Astrogeology Science Center

Sol 1968-1970: Dumping Ogunquit Beach sample

16 February 2018

We got lots of good news this morning:  The DRT brushing of the potential drill target completed successfully, as did SAM's recent analysis of the Ogunquit Beach sample, and the rover is healthy and ready for more!  So the weekend plan is focused on dumping the last of the Ogunquit… Read More

Newly Published Article Today on Dunes

15 February 2018

Excerpt: Dune-like structures appear in the depths of Earth’s oceans, across its landscapes, and in the extremities of the solar system beyond. Dunes rise up under the thick dense atmosphere of Venus, and they have been found under the almost unimaginably ephemeral atmosphere of a… Read More

Eating Together Boost Productivity?

13 February 2018

Astrogeology employees did not attend a ball or a parade for Mardis Gras, but together had a good lunch with a Mardis Gras theme. Besides sharing a good meal, they may have reaped a secondary benefit. According to a new Cornell University study, the team may see a boost in… Read More

Sol 1963: Getting ready for the SAM geochronology experiment

12 February 2018

Over the weekend Curiosity drove ~52 m to the northeast to another patch of gray bedrock.  The team is interested in characterizing the gray bedrock to determine if we might want to drill here.  But before we can think about drilling again, we need to wrap up our analyses of the cached… Read More

Geologists Tell All by Name

1 February 2018

Tenielle Gaither and Rosalyn Hayward are multi-talented geologists at the USGS Astrogeology Science Center who just released an informative and most interesting report on Planetary Nomenclature. Not only does the report capture the interworking of Planetary Nomenclature today, it reveals the… Read More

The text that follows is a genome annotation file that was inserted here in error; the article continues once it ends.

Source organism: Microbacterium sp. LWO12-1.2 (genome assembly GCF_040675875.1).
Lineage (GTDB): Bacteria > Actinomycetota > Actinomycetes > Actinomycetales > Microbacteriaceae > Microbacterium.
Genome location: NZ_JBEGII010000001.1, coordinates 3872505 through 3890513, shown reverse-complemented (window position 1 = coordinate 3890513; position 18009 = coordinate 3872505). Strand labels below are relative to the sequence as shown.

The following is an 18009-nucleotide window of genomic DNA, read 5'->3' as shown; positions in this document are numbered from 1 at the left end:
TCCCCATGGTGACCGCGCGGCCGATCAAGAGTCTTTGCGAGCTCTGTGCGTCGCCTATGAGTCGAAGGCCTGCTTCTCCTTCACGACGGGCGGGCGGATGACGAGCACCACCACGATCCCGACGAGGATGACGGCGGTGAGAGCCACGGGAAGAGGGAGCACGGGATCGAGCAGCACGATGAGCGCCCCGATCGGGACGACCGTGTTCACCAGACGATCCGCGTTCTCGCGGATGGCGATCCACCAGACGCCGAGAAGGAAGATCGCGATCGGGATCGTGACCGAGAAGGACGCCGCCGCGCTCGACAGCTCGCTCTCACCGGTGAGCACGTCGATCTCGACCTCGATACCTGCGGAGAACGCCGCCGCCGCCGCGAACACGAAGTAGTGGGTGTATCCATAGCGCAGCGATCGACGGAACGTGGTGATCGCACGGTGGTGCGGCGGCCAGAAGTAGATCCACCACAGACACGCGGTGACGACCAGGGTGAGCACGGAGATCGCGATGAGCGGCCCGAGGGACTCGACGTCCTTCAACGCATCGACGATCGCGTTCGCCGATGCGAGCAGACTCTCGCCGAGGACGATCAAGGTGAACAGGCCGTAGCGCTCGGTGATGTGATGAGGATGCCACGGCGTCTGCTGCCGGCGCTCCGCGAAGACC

Sols 1952-1953: Another “touch and go”

31 January 2018

Along with many of my MSL colleagues, I’m attending our semi-annual science team meeting, enjoying the presentations and discussion of recent results and plans for the future.  Meanwhile, today’s tactical operations team is planning another “touch and go” for Sols 1952… Read More

Long Live the Queen MER Opportunity!

25 January 2018

Today, January 25, 2018, marks the 14th anniversary of Opportunity’s arrival on Mars, having traveled 283 million miles from Earth. In 2004, scientists landed the robot geologist in Meridiani Planum, an area suspected to have once inhabited water. Opportunity is now a senior-citizen, in… Read More

Sols 1940-1942: Studying a bedrock transition

19 January 2018

The Sol 1939 drive went well, placing MSL next to the bright/dark transition seen at the right side of this image.  In order to better understand the textural and chemical changes across this transition, the tactical team planned ChemCam and Right Mastcam observations of targets "Mallaig"… Read More

Sols 1938-1939: It’s all about the details

17 January 2018

Today’s two-sol plan will wrap up activities at Vera Rubin Ridge location “e.”  When we assessed the downlink data this morning, we were excited to see that ChemCam did a great job with some very precise pointing in the previous plan.  At location “e” we have… Read More

New Press Release: Massive Ice Sheets Identified on Mars!

10 January 2018

USGS Scientist Colin Dundas’ research is mentioned in yet another national USGS press release. Three months ago he startled the scientific world with evidence that seasonal dark streaks on warm Martian slopes, called recurring slope lineae (RSL), are something other than salty water. Now Dr.… Read More